Many cartridges have a +3/-1dB FR specification into the specified load. Pointless as it may be, I might want better, but to get better you need to understand what is going on. Outside the scope of this thread yes, but important in terms of driving home the point that 0.1dB RIAA accuracy is only of use if you cartridge can deliver to the same order of magnitude. A point I think we are all in violent agreement on.
Well, I don't agree with that. As it is relatively easy to make an amplifier with good RIAA accuracy and apparently much more difficult to make cartridges with a flat response, I would want the amplifier's inaccuracy to be negligibly small compared to the cartridge's response errors, so the accuracy of the combination is set by the cartridge. 0.1 dB seems like a perfectly reasonable target to me when the cartridge does +3 dB/-1 dB.

Similarly, I like the distortion of my power amplifier to be at least a decade below the distortion of the loudspeakers, so not of the same order of magnitude.

Last edited by MarcelvdG; 13th March 2018 at 05:46 PM.
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Old 13th March 2018, 05:52 PM   #75
scott wurcer is online now scott wurcer  United States
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Quote:
Originally Posted by MarcelvdG View Post

Similarly, I like the distortion of my power amplifier to be at least a decade below the distortion of the loudspeakers, so not of the same order of magnitude.
This is all very reasonable, why would anyone want it another way?
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Old 13th March 2018, 06:30 PM   #76
PMA is offline PMA  Europe
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Measuring phono stage RIAA accuracy with a computer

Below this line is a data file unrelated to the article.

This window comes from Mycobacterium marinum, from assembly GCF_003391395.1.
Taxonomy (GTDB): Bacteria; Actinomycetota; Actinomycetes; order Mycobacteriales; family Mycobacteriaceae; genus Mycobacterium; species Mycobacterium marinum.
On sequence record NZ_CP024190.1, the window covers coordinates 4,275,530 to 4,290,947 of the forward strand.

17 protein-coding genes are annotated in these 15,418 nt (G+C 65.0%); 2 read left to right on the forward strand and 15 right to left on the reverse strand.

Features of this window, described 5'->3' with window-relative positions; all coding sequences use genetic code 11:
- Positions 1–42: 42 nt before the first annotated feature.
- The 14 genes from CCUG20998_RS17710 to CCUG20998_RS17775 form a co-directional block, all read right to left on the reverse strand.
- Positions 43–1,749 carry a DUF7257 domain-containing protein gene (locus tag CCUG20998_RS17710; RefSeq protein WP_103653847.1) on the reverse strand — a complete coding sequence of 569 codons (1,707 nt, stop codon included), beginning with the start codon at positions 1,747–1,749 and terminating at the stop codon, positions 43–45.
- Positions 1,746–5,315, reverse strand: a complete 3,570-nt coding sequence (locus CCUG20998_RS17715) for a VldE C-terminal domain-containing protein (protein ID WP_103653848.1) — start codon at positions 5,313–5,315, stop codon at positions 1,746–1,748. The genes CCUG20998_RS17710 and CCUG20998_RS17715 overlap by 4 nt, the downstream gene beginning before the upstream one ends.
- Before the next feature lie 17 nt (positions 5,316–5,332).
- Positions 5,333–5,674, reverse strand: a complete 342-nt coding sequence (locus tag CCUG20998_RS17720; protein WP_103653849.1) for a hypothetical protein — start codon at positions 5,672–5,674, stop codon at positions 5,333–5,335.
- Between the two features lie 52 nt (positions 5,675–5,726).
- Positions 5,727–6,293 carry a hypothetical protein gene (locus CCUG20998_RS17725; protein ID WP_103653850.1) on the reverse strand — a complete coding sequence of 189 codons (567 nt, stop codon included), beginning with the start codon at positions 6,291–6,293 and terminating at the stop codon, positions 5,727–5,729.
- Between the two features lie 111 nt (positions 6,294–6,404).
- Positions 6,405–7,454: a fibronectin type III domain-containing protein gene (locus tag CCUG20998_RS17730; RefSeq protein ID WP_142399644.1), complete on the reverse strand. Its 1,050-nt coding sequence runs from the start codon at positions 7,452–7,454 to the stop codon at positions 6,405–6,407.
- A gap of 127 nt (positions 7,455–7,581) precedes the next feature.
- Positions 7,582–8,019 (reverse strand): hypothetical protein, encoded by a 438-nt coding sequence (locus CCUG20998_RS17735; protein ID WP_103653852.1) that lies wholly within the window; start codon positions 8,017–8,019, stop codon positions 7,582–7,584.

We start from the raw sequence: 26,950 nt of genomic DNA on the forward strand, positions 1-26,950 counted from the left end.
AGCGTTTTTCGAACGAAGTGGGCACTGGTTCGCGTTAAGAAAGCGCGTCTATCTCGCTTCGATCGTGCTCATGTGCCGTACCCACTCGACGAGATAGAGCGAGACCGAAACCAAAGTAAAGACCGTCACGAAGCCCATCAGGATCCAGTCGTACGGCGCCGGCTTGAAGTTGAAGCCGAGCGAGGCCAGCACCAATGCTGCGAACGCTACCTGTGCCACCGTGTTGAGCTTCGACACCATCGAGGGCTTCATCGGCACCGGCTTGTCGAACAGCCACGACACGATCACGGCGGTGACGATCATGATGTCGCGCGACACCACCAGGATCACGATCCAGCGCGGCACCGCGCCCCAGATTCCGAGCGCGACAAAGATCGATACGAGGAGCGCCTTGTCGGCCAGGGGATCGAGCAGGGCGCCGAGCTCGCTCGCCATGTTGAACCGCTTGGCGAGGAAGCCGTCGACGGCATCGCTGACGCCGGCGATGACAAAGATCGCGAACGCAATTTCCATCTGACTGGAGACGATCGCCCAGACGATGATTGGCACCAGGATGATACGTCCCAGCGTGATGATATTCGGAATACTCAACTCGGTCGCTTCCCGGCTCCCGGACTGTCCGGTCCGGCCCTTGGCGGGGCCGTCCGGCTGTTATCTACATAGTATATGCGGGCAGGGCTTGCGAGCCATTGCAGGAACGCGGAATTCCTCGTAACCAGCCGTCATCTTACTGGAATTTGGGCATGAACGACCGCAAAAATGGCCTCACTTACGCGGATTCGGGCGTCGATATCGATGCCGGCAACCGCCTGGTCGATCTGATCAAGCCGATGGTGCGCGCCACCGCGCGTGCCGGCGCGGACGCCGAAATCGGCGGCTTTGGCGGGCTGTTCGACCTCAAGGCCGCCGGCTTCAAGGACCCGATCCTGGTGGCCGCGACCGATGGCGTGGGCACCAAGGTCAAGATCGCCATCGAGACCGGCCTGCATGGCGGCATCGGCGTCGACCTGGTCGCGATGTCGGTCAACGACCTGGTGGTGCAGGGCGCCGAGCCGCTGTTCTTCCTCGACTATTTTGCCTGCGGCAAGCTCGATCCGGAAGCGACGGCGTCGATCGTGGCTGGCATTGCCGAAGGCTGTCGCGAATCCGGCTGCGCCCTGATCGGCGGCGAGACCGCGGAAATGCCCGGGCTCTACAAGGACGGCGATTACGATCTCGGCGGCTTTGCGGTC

Quote:
Originally Posted by MarcelvdG View Post
when the cartridge does +3 dB/-1 dB.

Similarly, I like the distortion of my power amplifier to be at least a decade below the distortion of the loudspeakers, so not of the same order of magnitude.
Only a decade ? I would say no problem to make it 2 - 4 decades lower, including high order harmonics.
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Old 14th March 2018, 05:40 AM   #77
PRR is offline PRR  United States
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Originally Posted by luckythedog View Post
I think that's a good idea, Bill. <snip!>
And yet this thread *continues* to be flooded with hobby-horses which avoid the root question "Measuring phono stage RIAA accuracy".

(I omit "using a computer" because I submit you use whatever tool works best, which is NOT always a computer, and any calibrated-stick numbers can always be entered into a (computer?) spread-sheet for graphing.)
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Old 14th March 2018, 06:34 AM   #78
MarcelvdG is offline MarcelvdG  Netherlands
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My method is in post #38. It requires the measuring device to be able to accurately handle +/-20 dB level differences. If that's a problem, you could change the fixed 40 dB attenuator in one with a few settings. The attenuator is just a home-made resistive voltage divider; 0.1 % accurate resistors are readily available nowadays.
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Old 14th March 2018, 07:12 AM   #79
sottomano is offline sottomano
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Originally Posted by PMA View Post
Only a decade ? I would say no problem to make it 2 - 4 decades lower, including high order harmonics.
Yet no one can hear a difference in a blind test, wasn't it you who showed us that we cannot even hear rather beefy crossover distortion?
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Old 14th March 2018, 07:14 AM   #80
sottomano is offline sottomano
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Back to the question of the first post.

Was ARTA mentioned?

Quote:
You can define .MIC compensation files for other purposes. I.e. Peter de Jong has contibuted .MIC files (RIAA_MIC.ZIP) to compensate for phone RIAA response.
here: ARTA Faqs